Stefanik goes viral questioning university presidents about anti-Semitism

Ms. Stefanik called his removal at the time “a rite of passage and a badge of honor.”

Bill Kristol, the prominent anti-Trump Republican with whom Ms. Stefanik once worked, said he had been on multiple text chains with other Harvard alumni who shared a similar reaction watching clips of the hearing. The general sentiment, he said, was: “I can’t believe I’m saying this, but Elise Stefanik is doing a great job of putting Claudine Gay on the spot.”

The bigger political question at stake, Kristol said, was whether college administrators’ response to anti-Semitism rearing its head on campuses would alienate centrist Republicans who voted for President Biden in 2020.

“They see it and think, ‘All my suspicions have been confirmed,’” Kristol said. He said that for Americans worried about Trump’s potential re-election, a moment when Ms. Stefanik seemed reasonable was cause for concern.

Ms Stefanik said on Thursday she was proud to have struck a chord.

“I’m holding my head high,” he said. “On humanity’s most moral issue, the genocide of humanity, there should be no moral misunderstanding.”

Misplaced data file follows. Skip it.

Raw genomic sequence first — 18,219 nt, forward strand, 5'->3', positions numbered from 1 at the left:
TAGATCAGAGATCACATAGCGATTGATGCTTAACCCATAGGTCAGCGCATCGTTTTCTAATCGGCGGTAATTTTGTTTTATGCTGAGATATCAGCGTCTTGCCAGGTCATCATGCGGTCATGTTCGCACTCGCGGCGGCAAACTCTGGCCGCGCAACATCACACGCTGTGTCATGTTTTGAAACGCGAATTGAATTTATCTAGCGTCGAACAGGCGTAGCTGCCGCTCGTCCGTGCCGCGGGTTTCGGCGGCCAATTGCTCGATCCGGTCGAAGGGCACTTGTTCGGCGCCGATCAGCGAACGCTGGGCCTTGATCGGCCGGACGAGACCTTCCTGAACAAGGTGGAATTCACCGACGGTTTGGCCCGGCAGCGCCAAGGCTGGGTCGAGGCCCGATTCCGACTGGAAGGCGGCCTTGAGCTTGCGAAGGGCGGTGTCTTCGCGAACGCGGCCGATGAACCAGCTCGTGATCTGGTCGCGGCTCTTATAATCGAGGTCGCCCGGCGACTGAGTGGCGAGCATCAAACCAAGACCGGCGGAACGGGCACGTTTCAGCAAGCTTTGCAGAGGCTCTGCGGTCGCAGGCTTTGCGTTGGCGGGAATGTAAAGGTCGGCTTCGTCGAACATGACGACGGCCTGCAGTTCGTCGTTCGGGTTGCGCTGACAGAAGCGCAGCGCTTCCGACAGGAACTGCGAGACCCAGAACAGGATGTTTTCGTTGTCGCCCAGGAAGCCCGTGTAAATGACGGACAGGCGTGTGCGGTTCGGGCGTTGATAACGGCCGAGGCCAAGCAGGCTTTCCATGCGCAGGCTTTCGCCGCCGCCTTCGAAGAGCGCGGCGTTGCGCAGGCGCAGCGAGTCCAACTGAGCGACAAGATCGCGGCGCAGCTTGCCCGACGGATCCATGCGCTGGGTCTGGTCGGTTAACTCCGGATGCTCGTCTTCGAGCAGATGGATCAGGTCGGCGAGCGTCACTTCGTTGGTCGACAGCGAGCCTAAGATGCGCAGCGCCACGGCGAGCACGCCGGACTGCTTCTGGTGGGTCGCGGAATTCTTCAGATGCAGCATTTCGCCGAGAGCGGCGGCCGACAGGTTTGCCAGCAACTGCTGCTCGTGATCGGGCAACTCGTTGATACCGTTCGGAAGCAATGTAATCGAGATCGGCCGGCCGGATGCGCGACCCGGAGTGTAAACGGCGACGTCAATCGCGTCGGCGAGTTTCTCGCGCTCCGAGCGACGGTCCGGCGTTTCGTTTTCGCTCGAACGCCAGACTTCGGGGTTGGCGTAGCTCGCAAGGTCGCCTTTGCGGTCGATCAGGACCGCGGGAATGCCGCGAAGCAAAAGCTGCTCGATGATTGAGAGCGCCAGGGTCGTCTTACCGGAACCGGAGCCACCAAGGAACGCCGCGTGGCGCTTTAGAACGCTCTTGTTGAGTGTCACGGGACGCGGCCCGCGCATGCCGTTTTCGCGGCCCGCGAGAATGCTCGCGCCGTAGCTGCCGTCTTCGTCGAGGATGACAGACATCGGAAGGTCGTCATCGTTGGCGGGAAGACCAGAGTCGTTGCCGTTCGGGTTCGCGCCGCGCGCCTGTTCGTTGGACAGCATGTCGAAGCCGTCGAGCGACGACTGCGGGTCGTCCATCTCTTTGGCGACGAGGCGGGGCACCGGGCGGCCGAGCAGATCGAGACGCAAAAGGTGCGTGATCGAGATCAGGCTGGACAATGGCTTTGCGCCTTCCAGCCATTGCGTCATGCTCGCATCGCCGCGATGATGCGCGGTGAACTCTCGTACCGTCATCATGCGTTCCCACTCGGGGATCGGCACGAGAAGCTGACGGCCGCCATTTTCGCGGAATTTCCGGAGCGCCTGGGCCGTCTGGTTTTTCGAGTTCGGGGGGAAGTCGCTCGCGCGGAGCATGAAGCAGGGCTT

Representative Ritchie Torres, Democrat of New York, was among the Democrats to admit that Ms. Stefanik was right, but said that did not change his opinion of her.

“Even a broken watch is good twice a day,” he said. “You continue to be a hateful demagogue.”

He said his viral moment was “less about Stefanik and more about the blatant indifference to anti-Semitism among university presidents. The cross-examination confirmed what we all know: that our college campuses lack moral common sense. If I were them I would resign in dishonor.”

Stefania Saulo contributed to the reporting.